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When cash is needed to finance investment, banks offer many more options to small businesses than to individuals. In the UK, small business loans can work very differently depending on the exact type of loan: short term business loans, startup business loans, secured or unsecured business loans... all have many variations depending on the needs of the business customer and available collaterals.
The downside of this abundance of solutions is that they may seem very technical to understand, let alone choose from, for any professional not familiar with modern finance.
Therefore, this article is aimed at:
- Explaining how several types of small business loans work, as well as the disadvantages and advantages of these small business loans,
- Indicating how to compare business loans, their terms and their rates
Types of small business loans and their advantages
In the UK, many business loan types are made available by business banks, making business financing relatively easy. However, in order to choose the best business loan for one’s needs, it’s important to at least have an idea of how the various types of loans currently on offer work. Secured business loans, unsecured business loans, asset-based lending and equipment loans are the most common types of loans offered to businesses.
Secured business loans VS unsecured business loans
Secured business loans and unsecured business loans are the two main broad categories of business loans.
Secured business loans are certainly the most widely available type of business loans, as they are the least risky for banks. They are called “secured” because they are backed or “hedged” by a “security” from the borrowing company or business, which works just like a collateral.
Many kinds of securities can be used to hedge secured business loans, defining the exact type of loan: buildings, material and immaterial assets like equipment, patents, shares, stock options or even redeemables such as contracts and invoices. Assets are valued by banks, with a discount rate applied, so as to decide how much money can be borrowed and at what cost (the interest rate or “APR”). In case repayments can’t be made, the assets are simply transferred to the lending banks.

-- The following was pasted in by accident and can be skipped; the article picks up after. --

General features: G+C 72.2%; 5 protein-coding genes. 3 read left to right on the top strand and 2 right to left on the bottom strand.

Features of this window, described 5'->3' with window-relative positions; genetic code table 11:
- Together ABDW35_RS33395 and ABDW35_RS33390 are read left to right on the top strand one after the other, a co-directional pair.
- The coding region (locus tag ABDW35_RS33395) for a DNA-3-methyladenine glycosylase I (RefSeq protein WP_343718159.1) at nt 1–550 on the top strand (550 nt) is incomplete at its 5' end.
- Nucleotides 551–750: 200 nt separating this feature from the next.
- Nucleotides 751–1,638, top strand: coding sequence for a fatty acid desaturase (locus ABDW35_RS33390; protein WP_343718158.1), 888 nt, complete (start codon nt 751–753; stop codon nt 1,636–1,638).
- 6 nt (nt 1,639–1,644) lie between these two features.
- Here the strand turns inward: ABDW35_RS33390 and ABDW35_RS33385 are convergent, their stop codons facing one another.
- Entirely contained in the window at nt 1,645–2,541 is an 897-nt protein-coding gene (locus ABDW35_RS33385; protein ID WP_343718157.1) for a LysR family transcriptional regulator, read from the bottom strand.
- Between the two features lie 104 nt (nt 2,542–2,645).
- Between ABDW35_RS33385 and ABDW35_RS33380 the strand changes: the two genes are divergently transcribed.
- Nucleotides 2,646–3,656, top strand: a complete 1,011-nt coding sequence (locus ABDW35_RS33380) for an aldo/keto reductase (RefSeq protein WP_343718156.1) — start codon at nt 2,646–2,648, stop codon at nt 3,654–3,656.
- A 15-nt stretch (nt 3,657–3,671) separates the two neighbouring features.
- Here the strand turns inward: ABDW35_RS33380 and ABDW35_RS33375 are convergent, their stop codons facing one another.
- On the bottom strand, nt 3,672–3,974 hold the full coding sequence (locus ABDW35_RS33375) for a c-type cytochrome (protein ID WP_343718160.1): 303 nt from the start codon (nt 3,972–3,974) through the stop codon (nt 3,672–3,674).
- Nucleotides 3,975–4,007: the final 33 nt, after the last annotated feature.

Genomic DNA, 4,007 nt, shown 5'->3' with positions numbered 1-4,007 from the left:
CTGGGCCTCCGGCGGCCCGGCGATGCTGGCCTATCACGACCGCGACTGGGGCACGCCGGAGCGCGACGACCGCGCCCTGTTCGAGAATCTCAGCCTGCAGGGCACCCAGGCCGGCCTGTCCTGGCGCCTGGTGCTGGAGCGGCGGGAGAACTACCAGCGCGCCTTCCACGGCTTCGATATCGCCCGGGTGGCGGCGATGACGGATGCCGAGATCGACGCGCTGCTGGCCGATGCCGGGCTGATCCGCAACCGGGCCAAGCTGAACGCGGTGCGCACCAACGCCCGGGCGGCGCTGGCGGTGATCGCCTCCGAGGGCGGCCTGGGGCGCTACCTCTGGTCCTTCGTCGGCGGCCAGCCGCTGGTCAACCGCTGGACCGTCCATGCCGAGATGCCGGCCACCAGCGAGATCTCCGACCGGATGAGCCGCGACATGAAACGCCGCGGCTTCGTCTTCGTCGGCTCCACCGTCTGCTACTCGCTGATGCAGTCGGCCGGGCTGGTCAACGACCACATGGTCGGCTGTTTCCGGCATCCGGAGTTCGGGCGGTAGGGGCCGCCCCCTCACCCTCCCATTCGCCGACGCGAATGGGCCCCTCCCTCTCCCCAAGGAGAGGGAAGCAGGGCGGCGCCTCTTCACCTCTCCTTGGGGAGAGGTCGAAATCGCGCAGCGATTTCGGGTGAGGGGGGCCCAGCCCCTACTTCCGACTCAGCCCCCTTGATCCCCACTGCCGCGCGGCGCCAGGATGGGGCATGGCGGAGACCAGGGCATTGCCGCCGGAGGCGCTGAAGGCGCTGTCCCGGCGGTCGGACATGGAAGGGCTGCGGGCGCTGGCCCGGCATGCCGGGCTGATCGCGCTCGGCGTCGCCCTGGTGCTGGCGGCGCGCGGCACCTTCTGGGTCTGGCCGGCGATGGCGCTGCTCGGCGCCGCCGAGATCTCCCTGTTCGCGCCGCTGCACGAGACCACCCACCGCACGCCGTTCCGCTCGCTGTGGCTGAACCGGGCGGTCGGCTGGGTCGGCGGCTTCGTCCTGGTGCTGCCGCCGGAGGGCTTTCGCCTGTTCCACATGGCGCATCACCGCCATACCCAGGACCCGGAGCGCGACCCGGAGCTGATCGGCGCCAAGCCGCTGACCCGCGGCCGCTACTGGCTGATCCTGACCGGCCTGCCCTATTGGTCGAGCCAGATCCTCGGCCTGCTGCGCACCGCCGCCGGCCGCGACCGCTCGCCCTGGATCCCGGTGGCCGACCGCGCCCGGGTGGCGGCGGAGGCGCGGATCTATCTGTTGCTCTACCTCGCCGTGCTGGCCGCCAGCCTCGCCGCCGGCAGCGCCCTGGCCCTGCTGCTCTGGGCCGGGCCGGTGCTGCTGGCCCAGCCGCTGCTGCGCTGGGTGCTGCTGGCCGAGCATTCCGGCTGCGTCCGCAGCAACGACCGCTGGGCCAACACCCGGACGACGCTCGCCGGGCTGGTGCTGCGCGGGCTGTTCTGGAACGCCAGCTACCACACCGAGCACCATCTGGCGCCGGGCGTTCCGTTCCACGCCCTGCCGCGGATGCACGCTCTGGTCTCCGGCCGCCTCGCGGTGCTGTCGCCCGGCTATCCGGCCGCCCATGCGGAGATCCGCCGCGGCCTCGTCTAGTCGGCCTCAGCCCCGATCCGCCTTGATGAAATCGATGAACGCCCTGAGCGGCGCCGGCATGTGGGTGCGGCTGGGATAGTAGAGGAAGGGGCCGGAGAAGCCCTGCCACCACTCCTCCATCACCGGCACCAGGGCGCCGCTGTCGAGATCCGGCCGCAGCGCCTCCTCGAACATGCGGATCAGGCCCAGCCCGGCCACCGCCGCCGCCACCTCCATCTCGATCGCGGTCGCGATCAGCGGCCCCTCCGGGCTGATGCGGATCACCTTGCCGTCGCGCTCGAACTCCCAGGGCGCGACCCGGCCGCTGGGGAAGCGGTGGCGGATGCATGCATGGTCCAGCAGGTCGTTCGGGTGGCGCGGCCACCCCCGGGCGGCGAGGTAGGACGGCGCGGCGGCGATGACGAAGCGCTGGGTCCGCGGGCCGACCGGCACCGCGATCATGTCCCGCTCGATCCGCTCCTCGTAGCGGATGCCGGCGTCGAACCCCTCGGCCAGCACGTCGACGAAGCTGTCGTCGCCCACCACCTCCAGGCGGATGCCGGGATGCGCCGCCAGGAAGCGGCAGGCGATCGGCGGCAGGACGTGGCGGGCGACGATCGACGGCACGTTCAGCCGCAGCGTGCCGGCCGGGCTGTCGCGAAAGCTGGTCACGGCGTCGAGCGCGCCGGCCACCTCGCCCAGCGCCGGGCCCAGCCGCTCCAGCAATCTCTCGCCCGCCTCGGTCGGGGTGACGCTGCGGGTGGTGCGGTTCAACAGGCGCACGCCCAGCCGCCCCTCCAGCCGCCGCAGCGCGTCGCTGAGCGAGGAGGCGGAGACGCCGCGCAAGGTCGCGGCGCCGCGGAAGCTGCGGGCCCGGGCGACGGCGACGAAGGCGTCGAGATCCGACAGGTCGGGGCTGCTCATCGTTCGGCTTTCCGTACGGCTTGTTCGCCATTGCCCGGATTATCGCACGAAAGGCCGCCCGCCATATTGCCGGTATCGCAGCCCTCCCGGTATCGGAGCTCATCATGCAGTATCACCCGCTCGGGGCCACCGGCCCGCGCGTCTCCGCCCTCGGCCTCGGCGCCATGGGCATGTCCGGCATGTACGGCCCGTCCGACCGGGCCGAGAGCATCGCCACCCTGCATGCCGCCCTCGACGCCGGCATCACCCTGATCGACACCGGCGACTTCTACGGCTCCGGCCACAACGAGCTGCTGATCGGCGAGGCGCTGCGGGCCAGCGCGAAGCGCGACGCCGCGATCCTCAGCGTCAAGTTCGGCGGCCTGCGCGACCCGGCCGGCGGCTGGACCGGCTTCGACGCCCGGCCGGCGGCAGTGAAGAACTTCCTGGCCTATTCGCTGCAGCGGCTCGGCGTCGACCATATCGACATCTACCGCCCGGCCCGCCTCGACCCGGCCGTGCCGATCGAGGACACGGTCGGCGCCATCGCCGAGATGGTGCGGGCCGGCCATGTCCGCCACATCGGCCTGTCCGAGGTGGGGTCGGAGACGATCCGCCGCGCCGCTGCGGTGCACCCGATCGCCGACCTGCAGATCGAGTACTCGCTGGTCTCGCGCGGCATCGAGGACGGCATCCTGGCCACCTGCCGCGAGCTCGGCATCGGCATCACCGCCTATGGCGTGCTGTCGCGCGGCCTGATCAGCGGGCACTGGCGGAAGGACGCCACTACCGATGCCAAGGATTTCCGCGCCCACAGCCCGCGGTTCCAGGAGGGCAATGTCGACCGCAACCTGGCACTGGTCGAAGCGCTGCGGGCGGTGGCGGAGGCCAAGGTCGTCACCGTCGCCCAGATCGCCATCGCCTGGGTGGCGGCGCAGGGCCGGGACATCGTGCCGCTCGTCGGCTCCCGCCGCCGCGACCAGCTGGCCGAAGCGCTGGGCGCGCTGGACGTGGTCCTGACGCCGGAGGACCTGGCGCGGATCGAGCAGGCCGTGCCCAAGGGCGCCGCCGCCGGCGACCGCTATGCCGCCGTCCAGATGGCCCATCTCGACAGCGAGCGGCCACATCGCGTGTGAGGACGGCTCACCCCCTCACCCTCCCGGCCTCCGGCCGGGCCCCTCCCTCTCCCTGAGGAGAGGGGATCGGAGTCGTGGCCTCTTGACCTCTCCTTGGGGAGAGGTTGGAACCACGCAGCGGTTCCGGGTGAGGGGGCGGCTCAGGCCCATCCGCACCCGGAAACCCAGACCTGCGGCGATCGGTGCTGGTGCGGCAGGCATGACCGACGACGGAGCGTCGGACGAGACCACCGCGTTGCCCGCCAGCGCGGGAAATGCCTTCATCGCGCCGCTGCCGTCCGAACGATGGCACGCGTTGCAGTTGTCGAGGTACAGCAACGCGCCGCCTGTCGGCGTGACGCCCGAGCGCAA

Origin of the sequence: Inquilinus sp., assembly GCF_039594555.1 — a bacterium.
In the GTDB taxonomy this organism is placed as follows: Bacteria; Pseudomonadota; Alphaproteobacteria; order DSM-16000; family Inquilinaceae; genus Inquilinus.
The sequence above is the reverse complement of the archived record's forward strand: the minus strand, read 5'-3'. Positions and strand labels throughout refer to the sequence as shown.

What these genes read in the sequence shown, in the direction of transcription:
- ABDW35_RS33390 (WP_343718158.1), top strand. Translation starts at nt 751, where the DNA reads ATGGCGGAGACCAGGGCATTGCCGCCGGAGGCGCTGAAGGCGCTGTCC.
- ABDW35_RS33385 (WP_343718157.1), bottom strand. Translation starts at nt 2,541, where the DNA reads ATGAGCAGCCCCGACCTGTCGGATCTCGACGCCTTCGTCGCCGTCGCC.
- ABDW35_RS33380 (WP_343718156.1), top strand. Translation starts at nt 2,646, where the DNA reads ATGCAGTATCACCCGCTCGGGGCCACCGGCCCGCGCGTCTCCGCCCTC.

Advantages of this kind of loans are that they may allow very large amounts of money to be borrowed, at low interest rates, and that they are relatively easily granted – as long as credible assets can be found. But they’re not very flexible, take a long time to set up, and of course, the borrower may just lose the assets when repayments can’t be made.
In the UK, unsecured business loans are also available. These loans are not hedged by any company asset, and are therefore less risky for the business customer. However, interest rates are far higher than with secured loans, and it may take months, and a lot of persuasion, to put the framework in place with the bank.
Asset-based lending and invoice financing
Asset-based lending is therefore more or less synonymous with secured business loan.
Quickly-moving assets are often used to get quick cash from the bank, based on quickly materialising assets such as invoices sent to a regular customer of the borrower.
With asset-based lending, the invoice is just used as collateral, and it’s up to the invoicing company to get the invoiced customer to pay the bill. With factoring , the invoice is simply purchased by the bank, as well as the business-customer relationship that goes with the invoice.
The biggest advantage of asset-based lending is that it represents quick, easy cash, sometimes worth up to 90% of the value of hedged invoices. The biggest problem is that this business finance product is reserved to large corporations with turnover in the 6-digit zone and stable, solvent customers.
Merchant cash advance
A merchant cash advance or MCA is a type of business loan for B2C merchants, either online or in-shop.